Saturday, Nov. 29, 2008 | 2 a.m.
Mark Klein has made a pair of decisions that illustrate life on the edge of the desert in the new West.
In 2004 he traded in his nearly 2-acre spread ranch — with four horses, three dogs and a chicken coop — for a 0.10-acre lot with a 1,157-square-foot two-bedroom house with a manicured lawn and a cinder block wall.
He threw in with 6,370 other homes in the new master planned community of Aliante, where not a dying palm tree nor a broken bottle is to be found.
Next, Klein, a 67-year-old retired casino security executive, decided he should run the place.
Only six years ago, Klein rode his horses on the land that is now Aliante.
The land had been owned by the Bureau of Land Management, and sold for development in 2001. In 2004 homes started sprouting. Today it’s more than 75 percent completed.
And that defines critical mass when the developer turns control of the community over to residents.
And this means that Aliante’s residents must pick seven from among their ranks to serve as the board of directors of the Aliante Master Association. It conducts business on behalf of the community, keeps the common grounds groomed and the walls clean, and enforces the pages and pages of homeowner rules that protect aesthetics and property values by addressing such issues as where you can park your cars and what colors you can paint your house trim.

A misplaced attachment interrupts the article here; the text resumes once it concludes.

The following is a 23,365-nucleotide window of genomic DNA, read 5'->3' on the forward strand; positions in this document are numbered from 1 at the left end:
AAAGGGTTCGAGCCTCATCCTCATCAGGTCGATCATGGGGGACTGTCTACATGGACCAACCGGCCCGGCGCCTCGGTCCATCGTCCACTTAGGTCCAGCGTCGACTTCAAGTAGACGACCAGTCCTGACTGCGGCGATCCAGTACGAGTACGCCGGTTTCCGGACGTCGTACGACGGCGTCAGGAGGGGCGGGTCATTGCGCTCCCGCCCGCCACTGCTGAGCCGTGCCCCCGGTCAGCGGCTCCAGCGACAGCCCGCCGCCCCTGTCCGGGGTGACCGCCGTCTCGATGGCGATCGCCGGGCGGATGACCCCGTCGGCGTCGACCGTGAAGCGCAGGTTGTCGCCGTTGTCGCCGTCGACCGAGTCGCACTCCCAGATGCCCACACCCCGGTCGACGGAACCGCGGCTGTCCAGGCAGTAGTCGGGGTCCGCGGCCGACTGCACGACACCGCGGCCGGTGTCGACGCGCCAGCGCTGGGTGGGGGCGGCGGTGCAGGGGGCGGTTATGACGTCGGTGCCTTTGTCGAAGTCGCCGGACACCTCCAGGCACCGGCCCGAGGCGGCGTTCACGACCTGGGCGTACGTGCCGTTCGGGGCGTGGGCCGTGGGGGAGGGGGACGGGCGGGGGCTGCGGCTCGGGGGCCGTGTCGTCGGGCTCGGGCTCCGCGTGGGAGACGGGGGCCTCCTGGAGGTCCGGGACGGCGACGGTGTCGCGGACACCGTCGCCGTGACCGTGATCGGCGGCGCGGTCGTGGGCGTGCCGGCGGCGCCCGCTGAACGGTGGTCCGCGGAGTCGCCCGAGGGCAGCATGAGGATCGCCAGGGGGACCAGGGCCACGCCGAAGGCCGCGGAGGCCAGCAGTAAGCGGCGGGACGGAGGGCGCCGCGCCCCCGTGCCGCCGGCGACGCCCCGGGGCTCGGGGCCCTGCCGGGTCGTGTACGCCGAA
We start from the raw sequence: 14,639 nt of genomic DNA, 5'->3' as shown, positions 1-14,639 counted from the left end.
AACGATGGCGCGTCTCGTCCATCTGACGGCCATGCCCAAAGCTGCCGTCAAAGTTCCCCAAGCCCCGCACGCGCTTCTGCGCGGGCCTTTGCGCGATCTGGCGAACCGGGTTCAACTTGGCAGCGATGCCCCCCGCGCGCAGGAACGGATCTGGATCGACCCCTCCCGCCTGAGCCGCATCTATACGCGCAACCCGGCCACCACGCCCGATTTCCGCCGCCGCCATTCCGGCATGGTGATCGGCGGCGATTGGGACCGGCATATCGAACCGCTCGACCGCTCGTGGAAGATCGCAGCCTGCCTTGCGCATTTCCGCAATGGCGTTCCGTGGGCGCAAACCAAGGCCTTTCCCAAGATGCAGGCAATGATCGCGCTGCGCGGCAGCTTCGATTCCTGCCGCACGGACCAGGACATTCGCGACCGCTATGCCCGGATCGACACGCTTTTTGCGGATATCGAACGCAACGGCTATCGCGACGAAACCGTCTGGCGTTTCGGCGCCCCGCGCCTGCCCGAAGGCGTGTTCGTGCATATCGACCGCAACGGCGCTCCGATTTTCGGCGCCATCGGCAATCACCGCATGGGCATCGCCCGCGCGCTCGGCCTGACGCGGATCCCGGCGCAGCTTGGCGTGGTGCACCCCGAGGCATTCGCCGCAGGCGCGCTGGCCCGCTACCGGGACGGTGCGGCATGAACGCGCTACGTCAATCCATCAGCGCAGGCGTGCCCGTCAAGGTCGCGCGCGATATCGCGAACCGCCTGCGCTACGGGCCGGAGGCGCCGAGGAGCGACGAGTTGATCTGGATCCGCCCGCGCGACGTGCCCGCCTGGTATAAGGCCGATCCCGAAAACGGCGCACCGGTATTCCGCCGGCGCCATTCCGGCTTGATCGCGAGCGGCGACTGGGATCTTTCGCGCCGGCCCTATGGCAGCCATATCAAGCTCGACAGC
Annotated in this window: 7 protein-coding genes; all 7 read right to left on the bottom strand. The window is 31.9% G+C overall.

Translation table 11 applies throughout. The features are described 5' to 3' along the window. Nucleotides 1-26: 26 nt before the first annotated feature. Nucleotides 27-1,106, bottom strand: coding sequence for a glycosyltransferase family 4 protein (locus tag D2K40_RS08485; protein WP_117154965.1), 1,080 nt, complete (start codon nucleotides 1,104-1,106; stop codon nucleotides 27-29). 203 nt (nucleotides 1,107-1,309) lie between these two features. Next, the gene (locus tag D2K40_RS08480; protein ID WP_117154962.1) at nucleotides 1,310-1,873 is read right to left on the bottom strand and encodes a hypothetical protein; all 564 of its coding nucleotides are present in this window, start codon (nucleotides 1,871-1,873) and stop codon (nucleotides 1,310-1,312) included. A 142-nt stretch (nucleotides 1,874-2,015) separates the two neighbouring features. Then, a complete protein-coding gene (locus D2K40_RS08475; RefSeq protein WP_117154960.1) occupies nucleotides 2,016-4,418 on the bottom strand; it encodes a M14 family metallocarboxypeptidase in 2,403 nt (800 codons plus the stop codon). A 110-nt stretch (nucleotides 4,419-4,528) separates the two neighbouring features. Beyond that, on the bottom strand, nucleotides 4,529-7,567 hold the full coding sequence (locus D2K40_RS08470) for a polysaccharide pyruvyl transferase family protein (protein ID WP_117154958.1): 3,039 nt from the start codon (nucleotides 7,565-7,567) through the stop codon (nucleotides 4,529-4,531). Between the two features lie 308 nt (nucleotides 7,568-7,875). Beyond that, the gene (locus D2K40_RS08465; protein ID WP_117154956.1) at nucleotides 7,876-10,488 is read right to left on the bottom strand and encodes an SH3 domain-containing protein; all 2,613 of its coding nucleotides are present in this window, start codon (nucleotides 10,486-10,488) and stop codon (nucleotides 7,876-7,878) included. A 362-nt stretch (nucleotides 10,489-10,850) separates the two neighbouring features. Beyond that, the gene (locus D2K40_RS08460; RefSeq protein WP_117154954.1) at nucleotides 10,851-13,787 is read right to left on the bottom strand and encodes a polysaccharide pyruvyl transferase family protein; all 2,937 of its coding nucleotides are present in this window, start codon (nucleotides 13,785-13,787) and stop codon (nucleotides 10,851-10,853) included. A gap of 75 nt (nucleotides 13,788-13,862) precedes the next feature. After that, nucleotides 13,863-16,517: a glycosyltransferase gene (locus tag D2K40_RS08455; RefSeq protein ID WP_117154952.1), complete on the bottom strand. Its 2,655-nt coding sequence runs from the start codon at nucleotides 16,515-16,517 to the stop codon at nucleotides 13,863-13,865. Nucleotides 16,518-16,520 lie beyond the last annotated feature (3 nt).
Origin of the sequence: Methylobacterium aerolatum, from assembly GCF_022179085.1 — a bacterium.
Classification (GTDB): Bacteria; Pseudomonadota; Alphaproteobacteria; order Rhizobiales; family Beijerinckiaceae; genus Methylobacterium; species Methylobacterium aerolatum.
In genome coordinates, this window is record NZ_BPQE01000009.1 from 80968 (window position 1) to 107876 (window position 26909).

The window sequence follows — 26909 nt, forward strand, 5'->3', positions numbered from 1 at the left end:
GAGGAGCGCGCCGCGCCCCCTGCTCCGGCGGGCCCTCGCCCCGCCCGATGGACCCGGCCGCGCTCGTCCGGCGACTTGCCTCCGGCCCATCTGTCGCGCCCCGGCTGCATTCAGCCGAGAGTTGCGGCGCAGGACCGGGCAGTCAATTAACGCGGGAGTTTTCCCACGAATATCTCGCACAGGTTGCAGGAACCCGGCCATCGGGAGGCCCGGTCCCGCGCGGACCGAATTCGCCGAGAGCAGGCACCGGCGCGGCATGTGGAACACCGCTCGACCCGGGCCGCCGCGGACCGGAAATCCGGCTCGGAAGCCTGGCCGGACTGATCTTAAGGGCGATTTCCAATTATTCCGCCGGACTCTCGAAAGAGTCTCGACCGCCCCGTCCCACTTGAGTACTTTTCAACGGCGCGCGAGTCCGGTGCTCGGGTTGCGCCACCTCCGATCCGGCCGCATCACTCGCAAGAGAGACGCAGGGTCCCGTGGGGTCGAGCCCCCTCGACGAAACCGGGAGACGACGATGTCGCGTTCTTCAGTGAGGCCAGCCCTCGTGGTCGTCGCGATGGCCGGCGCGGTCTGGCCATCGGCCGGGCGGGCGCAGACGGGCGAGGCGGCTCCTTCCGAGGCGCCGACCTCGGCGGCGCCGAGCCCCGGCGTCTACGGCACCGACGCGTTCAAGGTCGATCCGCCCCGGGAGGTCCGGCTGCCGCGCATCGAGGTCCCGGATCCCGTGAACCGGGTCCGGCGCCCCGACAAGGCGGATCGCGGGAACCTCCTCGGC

This is how thankless and frustrating the job is: Of the 14,000 Aliante residents, only 22 people are willing to serve on the board.
Mark Klein is one of them.
The residents of Aliante would have only one opportunity to meet the candidates for the master homeowners association. It would be held at the community library on the Monday night before the nation elected Barack Obama the next president.
Of the 14,000 residents, 23 show up.
Of the 22 candidates, 13 don’t bother to make an appearance.
The nine who do are joined by three members of the management company that handles day-to-day association business.
“How do you plan on getting people involved if you can’t even get people to show up here?” asks Mark Smith, a member of the Sun City association board, which represents about one-third of Aliante.
One board candidate is Romeo Durscher, 33, a research project manager for Stanford University in California. He works from the Aliante home he shares with his longtime girlfriend.